W.W.E.= We Want Entertainment

World Wrestling Entertainment, a multimillion dollar corporation that survives on fresh, new, and original content needs to better mortgage its future, rather than rely on its past for momentary glimpses of its former glory.
Professional wrestling has always been about interesting characters. Fans turn out in droves to the shows to watch the product they passionately love. A part of that love stems from the proper balance and promotion of all the wrestlers in the company. From the main event to the beginning of the show, the program needs a diverse roster with flexible capabilities.
Enter the attitude era.

At the top of WWE, a slew of top names such as The Rock, “Stone Cold” Steve Austin, Triple H and The Undertaker steered the WWE ship. But, it wasn’t just the top names helping build the company. Chris Jericho, Kurt Angle, Chris Benoit and Big Show were all capable main eventers who helped form the strongest supporting cast in wrestling history.

Fast forward to 2014, and John Cena is the face of the company. A 15 time World Champion, pop culture icon and detested character in his own universe. Cena has been the man 10 years and despite his accomplishments and the adulation of young fans, Cena lived long enough to become the villain. Despite his good guy routine, the audience is fed up with him. The problem isn’t Cena the worker, the man or entertainer, the problem is WWE treats him like he is the only worker, man and entertainer.

The company has gotten so complacent that they’re afraid to test the waters. In the shark infested world of WWE, The Great White Shark John Cena is always smelling blood in the water, clinging onto his spot. There have been more than one instance of WWE building up a character, only to have Cena ruin it.

Enter Bray Wyatt.

Wyatt entered the WWE universe after a successful transformation and stint in the WWE’s developmental program, NXT, as the leader of the The Wyatt Family, a deranged stable of bearded men on a mission to rid the world of lies. The audience embraced and fell in love with Wyatt. Until John Cena entered the picture. The two men faced off at Wrestlemania 30 in a good match, but an encounter Cena won. Wyatt did pick up a win during their next match, albeit in controversial fashion. Cena ended up defeating Wyatt and less than two months later in a rematch, Cena destroyed Wyatt on live television. It looked so bad that Wyatt was taken off TV soon after and just recently returned.

It’s a shame because Wyatt has every tool a bonafide superstars needs to be successful. A unique look, a great entrance, connection with the audience and most importantly, a fresh character. In many ways, he’s a this generation’s incarnation of The Undertaker. That is the potential that this talented and third generation superstar possesses. But at the moment, it’s all being wasted.

Last year, Damien Sandow was the Intellectual Savior of the Unwashed Masses, and the Money in the Bank contract winner. Cena, just came back from an injured elbow to win the world title and Sandow assaulted Cena and cashed in his opportunity. The problem was, Cena with one arm defeated Sandow, sending him plummeting to irrelevancy. The win devastated Sandow so much he now tries to act like The Miz, just to feel like a former WWE Champion.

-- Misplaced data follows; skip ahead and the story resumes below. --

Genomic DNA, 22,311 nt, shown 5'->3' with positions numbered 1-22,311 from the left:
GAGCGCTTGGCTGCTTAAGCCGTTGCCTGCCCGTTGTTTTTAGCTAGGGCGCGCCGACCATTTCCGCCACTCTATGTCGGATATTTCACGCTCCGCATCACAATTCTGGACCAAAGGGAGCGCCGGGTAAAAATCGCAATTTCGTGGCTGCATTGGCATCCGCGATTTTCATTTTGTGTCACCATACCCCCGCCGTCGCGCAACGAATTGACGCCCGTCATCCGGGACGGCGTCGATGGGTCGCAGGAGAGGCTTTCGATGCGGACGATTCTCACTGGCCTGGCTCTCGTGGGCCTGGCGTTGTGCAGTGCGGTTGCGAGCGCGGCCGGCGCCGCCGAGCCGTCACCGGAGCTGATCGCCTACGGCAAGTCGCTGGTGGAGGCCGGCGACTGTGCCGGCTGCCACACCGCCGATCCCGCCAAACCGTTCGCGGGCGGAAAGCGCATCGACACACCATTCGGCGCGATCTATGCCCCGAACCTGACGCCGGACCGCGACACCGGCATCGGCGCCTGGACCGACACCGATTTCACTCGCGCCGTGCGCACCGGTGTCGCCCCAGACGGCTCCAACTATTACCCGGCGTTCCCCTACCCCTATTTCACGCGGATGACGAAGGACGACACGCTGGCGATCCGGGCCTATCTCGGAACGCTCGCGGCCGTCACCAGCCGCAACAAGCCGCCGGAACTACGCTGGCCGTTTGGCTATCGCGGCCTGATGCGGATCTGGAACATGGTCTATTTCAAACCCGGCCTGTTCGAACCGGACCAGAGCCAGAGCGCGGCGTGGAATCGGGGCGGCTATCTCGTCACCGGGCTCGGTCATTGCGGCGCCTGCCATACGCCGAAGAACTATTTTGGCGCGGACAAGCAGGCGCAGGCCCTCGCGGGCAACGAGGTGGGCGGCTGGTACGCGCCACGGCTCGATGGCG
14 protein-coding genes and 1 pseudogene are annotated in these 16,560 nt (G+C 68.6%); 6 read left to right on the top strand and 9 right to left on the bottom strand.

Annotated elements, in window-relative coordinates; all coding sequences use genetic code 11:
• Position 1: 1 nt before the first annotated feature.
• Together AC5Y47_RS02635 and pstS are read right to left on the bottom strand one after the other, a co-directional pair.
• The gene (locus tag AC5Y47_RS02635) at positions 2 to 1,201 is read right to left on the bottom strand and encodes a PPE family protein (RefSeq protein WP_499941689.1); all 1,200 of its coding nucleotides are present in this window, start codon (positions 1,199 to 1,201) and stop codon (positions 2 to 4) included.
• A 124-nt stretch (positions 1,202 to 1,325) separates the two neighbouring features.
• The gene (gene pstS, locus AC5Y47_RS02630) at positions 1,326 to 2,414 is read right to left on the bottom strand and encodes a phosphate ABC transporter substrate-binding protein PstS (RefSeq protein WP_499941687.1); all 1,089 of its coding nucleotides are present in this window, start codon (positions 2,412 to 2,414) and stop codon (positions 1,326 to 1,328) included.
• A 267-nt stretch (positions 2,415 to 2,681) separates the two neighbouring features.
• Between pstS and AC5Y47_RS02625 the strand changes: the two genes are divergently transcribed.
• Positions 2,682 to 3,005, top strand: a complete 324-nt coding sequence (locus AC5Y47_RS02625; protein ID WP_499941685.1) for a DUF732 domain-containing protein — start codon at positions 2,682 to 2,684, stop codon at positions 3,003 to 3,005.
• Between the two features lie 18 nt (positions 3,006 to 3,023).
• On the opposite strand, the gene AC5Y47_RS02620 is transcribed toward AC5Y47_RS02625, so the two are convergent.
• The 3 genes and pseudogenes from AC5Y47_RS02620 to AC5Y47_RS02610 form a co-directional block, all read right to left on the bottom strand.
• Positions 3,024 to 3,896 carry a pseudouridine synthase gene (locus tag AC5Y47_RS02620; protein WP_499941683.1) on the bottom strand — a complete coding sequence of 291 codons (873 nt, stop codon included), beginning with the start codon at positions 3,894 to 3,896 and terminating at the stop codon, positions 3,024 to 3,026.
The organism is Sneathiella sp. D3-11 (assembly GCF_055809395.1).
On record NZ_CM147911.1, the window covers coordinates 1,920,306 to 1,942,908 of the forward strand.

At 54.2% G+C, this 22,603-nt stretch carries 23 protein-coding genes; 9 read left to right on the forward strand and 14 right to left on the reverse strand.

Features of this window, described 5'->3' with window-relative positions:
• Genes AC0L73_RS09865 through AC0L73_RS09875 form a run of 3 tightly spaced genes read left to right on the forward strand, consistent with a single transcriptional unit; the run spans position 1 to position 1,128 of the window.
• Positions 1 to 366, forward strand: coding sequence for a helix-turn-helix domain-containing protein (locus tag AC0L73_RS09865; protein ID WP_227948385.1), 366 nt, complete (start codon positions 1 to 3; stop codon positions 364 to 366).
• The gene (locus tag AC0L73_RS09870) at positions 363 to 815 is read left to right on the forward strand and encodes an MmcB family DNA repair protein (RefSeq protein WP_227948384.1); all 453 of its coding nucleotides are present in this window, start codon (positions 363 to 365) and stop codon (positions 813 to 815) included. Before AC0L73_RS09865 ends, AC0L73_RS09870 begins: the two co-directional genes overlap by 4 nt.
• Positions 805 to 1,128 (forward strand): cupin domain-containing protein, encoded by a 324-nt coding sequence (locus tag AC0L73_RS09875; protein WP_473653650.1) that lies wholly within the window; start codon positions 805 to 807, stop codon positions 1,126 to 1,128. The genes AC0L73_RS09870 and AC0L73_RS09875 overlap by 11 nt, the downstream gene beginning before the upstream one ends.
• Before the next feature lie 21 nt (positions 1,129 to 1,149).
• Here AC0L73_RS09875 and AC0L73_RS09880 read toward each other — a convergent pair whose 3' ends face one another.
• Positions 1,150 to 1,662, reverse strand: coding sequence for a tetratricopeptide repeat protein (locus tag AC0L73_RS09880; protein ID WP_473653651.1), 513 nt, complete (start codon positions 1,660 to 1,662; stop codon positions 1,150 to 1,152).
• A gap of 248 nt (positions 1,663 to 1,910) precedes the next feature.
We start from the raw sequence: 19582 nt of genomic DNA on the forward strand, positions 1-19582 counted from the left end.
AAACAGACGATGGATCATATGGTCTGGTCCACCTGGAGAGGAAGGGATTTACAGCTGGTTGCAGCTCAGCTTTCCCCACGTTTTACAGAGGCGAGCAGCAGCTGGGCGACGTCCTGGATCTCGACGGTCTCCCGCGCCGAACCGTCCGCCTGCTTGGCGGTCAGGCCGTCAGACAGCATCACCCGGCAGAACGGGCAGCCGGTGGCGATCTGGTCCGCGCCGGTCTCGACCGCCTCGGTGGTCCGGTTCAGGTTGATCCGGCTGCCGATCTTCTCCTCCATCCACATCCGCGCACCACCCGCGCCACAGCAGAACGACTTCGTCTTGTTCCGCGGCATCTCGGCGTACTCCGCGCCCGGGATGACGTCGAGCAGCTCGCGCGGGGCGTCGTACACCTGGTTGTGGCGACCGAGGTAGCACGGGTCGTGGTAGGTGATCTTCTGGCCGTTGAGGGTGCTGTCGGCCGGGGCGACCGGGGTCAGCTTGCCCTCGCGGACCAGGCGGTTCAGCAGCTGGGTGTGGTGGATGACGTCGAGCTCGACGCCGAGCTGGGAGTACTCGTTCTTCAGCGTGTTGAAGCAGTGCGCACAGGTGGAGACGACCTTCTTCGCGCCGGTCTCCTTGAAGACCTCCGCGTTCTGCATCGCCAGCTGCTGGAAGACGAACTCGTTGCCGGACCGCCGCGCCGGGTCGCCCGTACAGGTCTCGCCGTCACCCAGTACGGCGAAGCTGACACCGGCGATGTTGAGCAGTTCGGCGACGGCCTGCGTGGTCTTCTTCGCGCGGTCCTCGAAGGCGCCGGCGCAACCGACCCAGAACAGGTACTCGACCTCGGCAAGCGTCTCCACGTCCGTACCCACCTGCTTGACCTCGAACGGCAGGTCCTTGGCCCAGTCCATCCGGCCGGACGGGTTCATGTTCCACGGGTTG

If Cena were the only problem, it would be manageable. But, what about the roster not facing Cena? The part of the roster WWE that was rushed to their failure.

Enter Jack Swagger and Alberto Del Rio.

Both men are talented wrestlers with below average microphone skills. The audience enjoyed their ability but weren’t invested in the characters. In blind ignorance, the WWE attempted to make fans like them with rushed world championship reigns. A poor attempt that hindered both mens growth permanently. Del Rio was never embraced by the audience and Swagger simply wasn’t mature enough for the spot.

Finally, the WWE likes to have talented young wrestlers work with respected veterans, only to halt their momentum.
Enter Fandango and Dolph Ziggler.

Fandango’s first career match was at Wrestlemania 29 against Chris Jericho. He won. It was the ultimate sign of confidence to have this newcomer defeat a legend on the biggest stage in wrestling. It was also a steep drop as Fandango is now nowhere to be found.

Dolph Ziggler, the Intercontinental Champion is working his way back up, but he too worked a program with Chris Jericho that he won. The result was being dropped down the card. The fans are what keep Ziggler afloat, but WWE needs to better mortgage the future.

First and foremost, the WWE needs to utilize the Intercontinental Championship. In the early ’90s, legends such as Shawn Michaels, Bret Hart and Mr. Perfect used the Intercontinental Championship as a stepping stone to greatness. The title’s been ignored so long that its meaning diminished. It helps fans get acclimated to a character and is a good barometer in seeing if an athlete can carry a championship. Rushing title reigns helps nobody.

Second, the WWE needs to correctly utilize their part-timers. Brock Lesnar can hold the WWE championship and appear infrequently, but he needs to face somebody besides John Cena. When someone defeats Chris Jericho, one of most respected wrestlers of his era, it should mean something, not be just another victory. If they focused on the future more, The Rock wouldn’t be the last resort to selling Wrestlemania.

The most important thing is having a direction, a long term plan in place is crucial. Writing shows five minutes before showtime helps nobody. With a thin roster, it’s important to build from the ground up, not the sky down.

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